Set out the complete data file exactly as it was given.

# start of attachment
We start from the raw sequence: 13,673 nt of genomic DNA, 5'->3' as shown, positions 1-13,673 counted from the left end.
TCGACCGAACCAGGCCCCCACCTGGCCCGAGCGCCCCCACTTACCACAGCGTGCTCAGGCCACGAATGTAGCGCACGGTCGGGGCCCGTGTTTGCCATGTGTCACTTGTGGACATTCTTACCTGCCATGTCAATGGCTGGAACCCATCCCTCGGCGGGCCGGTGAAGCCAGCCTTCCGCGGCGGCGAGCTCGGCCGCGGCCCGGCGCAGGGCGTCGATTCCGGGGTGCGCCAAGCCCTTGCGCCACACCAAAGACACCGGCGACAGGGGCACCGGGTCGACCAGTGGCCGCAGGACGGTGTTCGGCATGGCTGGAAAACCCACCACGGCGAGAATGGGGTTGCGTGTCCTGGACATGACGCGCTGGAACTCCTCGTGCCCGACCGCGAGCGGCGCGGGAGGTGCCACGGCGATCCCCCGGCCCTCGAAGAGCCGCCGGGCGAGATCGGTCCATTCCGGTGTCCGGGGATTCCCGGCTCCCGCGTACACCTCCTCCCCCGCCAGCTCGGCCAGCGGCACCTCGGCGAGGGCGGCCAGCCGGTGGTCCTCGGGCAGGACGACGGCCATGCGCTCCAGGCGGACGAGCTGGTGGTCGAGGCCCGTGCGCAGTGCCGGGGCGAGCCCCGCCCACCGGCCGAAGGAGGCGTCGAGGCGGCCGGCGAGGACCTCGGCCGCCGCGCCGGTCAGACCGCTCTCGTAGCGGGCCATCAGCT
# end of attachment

We start from the raw sequence: 13,673 nt of genomic DNA, 5'->3' as shown, positions 1-13,673 counted from the left end.
TCGACCGAACCAGGCCCCCACCTGGCCCGAGCGCCCCCACTTACCACAGCGTGCTCAGGCCACGAATGTAGCGCACGGTCGGGGCCCGTGTTTGCCATGTGTCACTTGTGGACATTCTTACCTGCCATGTCAATGGCTGGAACCCATCCCTCGGCGGGCCGGTGAAGCCAGCCTTCCGCGGCGGCGAGCTCGGCCGCGGCCCGGCGCAGGGCGTCGATTCCGGGGTGCGCCAAGCCCTTGCGCCACACCAAAGACACCGGCGACAGGGGCACCGGGTCGACCAGTGGCCGCAGGACGGTGTTCGGCATGGCTGGAAAACCCACCACGGCGAGAATGGGGTTGCGTGTCCTGGACATGACGCGCTGGAACTCCTCGTGCCCGACCGCGAGCGGCGCGGGAGGTGCCACGGCGATCCCCCGGCCCTCGAAGAGCCGCCGGGCGAGATCGGTCCATTCCGGTGTCCGGGGATTCCCGGCTCCCGCGTACACCTCCTCCCCCGCCAGCTCGGCCAGCGGCACCTCGGCGAGGGCGGCCAGCCGGTGGTCCTCGGGCAGGACGACGGCCATGCGCTCCAGGCGGACGAGCTGGTGGTCGAGGCCCGTGCGCAGTGCCGGGGCGAGCCCCGCCCACCGGCCGAAGGAGGCGTCGAGGCGGCCGGCGAGGACCTCGGCCGCCGCGCCGGTCAGACCGCTCTCGTAGCGGGCCATCAGCT